Then, on July 25, Trump flagrantly crossed that line. In a phone call, Trump reminded Ukrainian President Volodymyr Zelensky that his country, besieged and partially occupied by Russia, depended on U.S. military aid. “We do a lot for Ukraine,” said Trump. He complained that Ukraine wasn’t providing “reciprocal” help, and he asked Zelensky for “a favor”: to work with Giuliani and U.S. Attorney General William Barr on two investigations that could help Trump in 2020. Trump explicitly named former U.S. Vice President Joe Biden, who was, at that point, the Democrat most likely to face Trump in the general election. “There’s a lot of talk about Biden’s son, that Biden stopped the prosecution” of him, said Trump. “A lot of people want to find out about that. So whatever you can do with the attorney general would be great. Biden went around bragging that he stopped the prosecution. So if you can look into it … ”

The phone call was open-and-shut collusion. Trump had asked a foreign government to investigate his opponent, and the request was recorded in a White House transcript. When the transcript was released on Sept. 25, it put Republican senators in a bind. They had to choose between country and party, between abandoning Trump and defending collusion.

They chose to embrace collusion.

“I looked at the transcript,” Risch told an Idaho TV station. “This conversation that the president had with the head of Ukraine is a typical conversation.” The senator argued that Trump’s statements in the call “were absolutely normal, ordinary, regular things.” When a reporter asked Risch to address the incriminating parts of the transcript, the senator talked over him and shut the conversation down, insisting, “I saw nothing in the conversation that was inappropriate. We’re done here.”

Johnson, too, fell in line. After a meeting at the White House, at which he and other Republican lawmakers received the transcript and Trump’s talking points, the senator told reporters that the transcript showed nothing wrong with the call. “We all kind of looked at it and said, ‘There’s nothing here,’ ” said Johnson. The next day, he elaborated: “I never got any sense at all there was any kind of pressure [on Zelensky]. I just put the best construction on the call.” When a reporter for the Milwaukee Journal Sentinel asked Johnson whether he was “troubled that—even absent a quid pro quo—the president would ask a foreign leader to investigate a political opponent of his,” Johnson dismissed the question. “Almost everybody who is saying that is just troubled that Donald Trump is president,” the senator scoffed.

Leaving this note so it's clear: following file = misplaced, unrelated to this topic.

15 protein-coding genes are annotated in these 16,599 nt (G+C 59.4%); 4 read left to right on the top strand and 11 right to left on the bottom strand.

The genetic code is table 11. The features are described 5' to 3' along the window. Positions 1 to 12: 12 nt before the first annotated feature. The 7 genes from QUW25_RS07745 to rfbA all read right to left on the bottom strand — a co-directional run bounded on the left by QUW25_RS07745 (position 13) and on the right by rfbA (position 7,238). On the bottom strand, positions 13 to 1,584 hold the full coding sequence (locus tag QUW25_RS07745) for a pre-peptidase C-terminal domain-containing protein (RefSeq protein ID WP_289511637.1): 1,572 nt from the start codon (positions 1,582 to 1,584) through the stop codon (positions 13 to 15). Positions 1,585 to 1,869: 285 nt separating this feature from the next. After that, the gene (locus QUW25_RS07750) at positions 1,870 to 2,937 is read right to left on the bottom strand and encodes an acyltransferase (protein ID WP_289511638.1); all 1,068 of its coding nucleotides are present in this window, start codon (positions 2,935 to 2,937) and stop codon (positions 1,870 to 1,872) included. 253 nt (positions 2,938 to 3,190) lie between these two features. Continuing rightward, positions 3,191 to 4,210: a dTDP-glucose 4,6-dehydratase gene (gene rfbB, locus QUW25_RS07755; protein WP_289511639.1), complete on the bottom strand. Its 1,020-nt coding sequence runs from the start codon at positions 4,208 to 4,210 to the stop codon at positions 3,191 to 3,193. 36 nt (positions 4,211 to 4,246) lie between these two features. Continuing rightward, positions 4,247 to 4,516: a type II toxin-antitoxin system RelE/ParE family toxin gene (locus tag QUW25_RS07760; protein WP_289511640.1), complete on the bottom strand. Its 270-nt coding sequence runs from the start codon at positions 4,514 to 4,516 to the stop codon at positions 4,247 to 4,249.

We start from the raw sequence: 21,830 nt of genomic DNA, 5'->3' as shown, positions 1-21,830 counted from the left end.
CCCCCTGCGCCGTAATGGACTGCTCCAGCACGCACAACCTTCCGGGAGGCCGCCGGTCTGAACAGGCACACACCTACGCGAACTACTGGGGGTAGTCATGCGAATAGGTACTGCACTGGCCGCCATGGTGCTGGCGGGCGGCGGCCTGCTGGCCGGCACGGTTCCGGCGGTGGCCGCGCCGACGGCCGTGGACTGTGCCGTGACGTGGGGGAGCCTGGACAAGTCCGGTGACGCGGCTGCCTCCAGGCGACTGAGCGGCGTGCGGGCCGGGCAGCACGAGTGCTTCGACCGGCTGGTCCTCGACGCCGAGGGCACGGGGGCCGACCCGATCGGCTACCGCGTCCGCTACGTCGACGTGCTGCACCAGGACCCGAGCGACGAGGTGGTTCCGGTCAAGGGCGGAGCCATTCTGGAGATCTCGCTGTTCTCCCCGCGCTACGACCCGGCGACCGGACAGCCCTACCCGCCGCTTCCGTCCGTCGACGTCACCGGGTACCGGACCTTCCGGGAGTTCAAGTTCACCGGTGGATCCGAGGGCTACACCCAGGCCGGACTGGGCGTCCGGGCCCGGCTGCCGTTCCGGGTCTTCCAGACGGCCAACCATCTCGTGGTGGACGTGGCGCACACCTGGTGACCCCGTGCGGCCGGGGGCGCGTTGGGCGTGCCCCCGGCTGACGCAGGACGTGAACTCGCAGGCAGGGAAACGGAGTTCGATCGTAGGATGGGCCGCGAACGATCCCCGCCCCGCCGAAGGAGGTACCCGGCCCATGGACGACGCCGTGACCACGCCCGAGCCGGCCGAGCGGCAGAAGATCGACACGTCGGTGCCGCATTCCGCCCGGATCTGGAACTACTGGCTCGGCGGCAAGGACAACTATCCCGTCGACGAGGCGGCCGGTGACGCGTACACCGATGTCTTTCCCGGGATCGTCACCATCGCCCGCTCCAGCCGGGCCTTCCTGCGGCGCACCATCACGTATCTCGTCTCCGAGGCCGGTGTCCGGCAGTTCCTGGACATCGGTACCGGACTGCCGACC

Graham, like his colleagues, says the call is fine. On Sunday, in an interview with Margaret Brennan of CBS News, he defended it line by line. Graham described Trump’s pitch to Zelensky this way: “We are very generous to the Ukraine. Other countries, like Germany, should do more. And, oh, by the way, I have heard that this prosecutor that got fired, maybe he was a good guy, and they fired him because he was looking at Joe Biden’s son. Could you look into that?”

Graham’s paraphrase of the call was, by his own previous standard, collusion. But he defended Trump’s message to Zelensky, even when Brennan cited other incriminating parts of the call. She noted that Trump, in the transcript, “brings up the Biden family and the need for an investigation. He repeatedly lays that out. And also the aid package is mentioned.” She asked Graham, “You have no problem with any of this?” Graham replied, “I have zero problems with this phone call.” Brennan persisted: “Do you think it was ethical for the president to bring up Joe Biden?” Graham replied, “Yes, absolutely.”

The president thinks these declarations of innocence exonerate him. At the White House on Wednesday, he claimed that Graham privately told him the call was unimpeachable. “Lindsey Graham said, ‘I never knew you were that nice a person,’ ” Trump told reporters. “He said, ‘You never asked [Zelensky] for anything. You were really, really nice. … That was a perfect conversation.’ ”

It’s true that the chairman of the Judiciary Committee sees nothing wrong with the conversation. Nor do the chairmen of the committees on Homeland Security and Foreign Relations. But that doesn’t mean the conversation was perfect. It means that the Republican Party no longer believes it’s wrong to enlist the help of foreign governments to win an election. It has become the party of collusion.